Winning Manufacturing Strategies

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January 16, 2013

Manufacturing trends you cannot afford to miss in 2013

Just-in-time, a manufacturing concept that took the guesswork out of the inventory ordering process. And now the software,  that helps manufacturers eke out better efficiency from the manufacturing process that gets even better.

Sanjay Jalona, SVP, High-tech & Manufacturing, Americas reminisces the transformation where customers tell Manufacturers about their preferences and the top 5 trends affecting the Manufacturing industry for 2013.

Continue reading "Manufacturing trends you cannot afford to miss in 2013" »

January 8, 2013

CIOs, get ready with go-to-market strategies!

In today's business environment, if you are the CIO of a manufacturing company, what is your biggest concern? Not the IT infrastructure, which is running fine. Not the finance and procurement processes - they are more automated and function smoother than ever. And definitely not plant automation or manufacturing execution systems or reporting! Actually, there seem to be no pressing concerns.

CIOs have done more than enough to streamline B2B processes. Today, IT can help capture demands early and accurately. Process automation helps manufacturers plan the entire source-to-ship cycle. As a result, the relationship between manufacturers and their partners is stronger, and the increased transparency has translated to better working capital and more successful partnerships.

In the past, making procurement and manufacturing efficiency the name of the game has pushed aside CIOs to make way for executives doing more 'important' business functions. But nothing lasts forever! With business models changing around the world, the manufacturing industry must scale up, again. And CIOs must rise to the occasion.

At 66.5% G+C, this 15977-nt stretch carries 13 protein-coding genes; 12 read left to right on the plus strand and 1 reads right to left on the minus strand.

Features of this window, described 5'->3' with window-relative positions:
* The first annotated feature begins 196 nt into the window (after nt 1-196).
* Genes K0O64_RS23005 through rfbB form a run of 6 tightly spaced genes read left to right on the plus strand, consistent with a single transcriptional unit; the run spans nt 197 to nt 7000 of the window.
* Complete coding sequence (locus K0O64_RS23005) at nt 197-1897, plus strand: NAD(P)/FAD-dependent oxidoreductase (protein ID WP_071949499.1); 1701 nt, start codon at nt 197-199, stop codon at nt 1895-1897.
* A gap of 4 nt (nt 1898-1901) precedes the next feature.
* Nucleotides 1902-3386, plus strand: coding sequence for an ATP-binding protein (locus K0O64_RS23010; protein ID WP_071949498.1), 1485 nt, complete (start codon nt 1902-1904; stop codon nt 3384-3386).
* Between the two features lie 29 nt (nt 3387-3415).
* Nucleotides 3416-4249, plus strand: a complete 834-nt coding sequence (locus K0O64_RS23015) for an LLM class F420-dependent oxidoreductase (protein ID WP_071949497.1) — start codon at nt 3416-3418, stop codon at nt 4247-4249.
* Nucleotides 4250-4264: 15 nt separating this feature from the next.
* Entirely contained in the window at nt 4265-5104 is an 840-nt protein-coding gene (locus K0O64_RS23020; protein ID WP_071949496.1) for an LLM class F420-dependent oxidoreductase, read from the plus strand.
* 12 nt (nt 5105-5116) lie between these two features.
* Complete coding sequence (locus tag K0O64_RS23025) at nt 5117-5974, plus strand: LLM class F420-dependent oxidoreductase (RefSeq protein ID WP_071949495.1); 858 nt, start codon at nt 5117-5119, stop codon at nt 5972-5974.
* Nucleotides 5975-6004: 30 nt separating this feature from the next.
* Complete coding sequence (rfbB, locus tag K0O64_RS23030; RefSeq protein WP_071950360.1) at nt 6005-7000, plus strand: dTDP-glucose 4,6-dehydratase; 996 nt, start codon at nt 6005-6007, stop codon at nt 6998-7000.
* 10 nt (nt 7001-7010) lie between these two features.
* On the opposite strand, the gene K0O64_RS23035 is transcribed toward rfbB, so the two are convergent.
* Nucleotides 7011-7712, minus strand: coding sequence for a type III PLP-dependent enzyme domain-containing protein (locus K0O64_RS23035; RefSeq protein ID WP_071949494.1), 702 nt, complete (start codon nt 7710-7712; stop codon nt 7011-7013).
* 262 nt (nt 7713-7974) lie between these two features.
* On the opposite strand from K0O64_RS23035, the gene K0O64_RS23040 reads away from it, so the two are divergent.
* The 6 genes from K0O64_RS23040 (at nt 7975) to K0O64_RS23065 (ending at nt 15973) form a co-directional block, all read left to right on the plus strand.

Manufacturing CIOs must now take on a more strategic role to figure out the business models of the future. They have to define the role of IT in enabling these business models and building go-to-market strategies. And the best place to start looking for new business models might be closer than you think ¬- banking, energy, logistics and healthcare are just a few of the many other industries that might inspire the next best business model in manufacturing.

While discussing this change with CIOs from many leading companies that work with us, I have identified some common trends that stand out from the rest.

  • A sustainable revenue mix

Industrial equipment and capital goods manufacturers are no longer satisfied selling the equipment they make, they want to know who buys them and for what. They have identified that the after-sales service and repairs for the equipment provides a more long-term and sustainable source of revenue.

  • Metered services

As markets shift east towards developing nations, volumes and small ticket size have become the style, with 'pay per use' and 'pay for output' merging as more attractive models.

  • Customer-centric transformations

Car manufacturers are seeing the industry go through some fundamental changes. On one hand, non-traditional fuels like hydrogen, bio-fuels, and electric sources are changing the engineering and design processes. On the other hand, they are reinventing ways to connect with the actual user.

One thing is certain: the scope of manufacturing CIOs has extended beyond infrastructure and automation - they need to take lead, delve into the business, and shape it to face the challenges of tomorrow.

In my next blog post: a day in the life of the CIO, in 2015...

January 2, 2013

Forecast for 2013 - Cloudy with a chance of greater adoption

Another year went by and there have been predictions, predictions and more predictions. Predictions are important as they set the tone for the ecosystem as a whole. In the Information Technology space, sometimes these predictions have even changed the course of the future as they served as a "guiding star" to new methodologies, frameworks, models and approaches to help businesses solve their problems and reap greater benefits leveraging IT.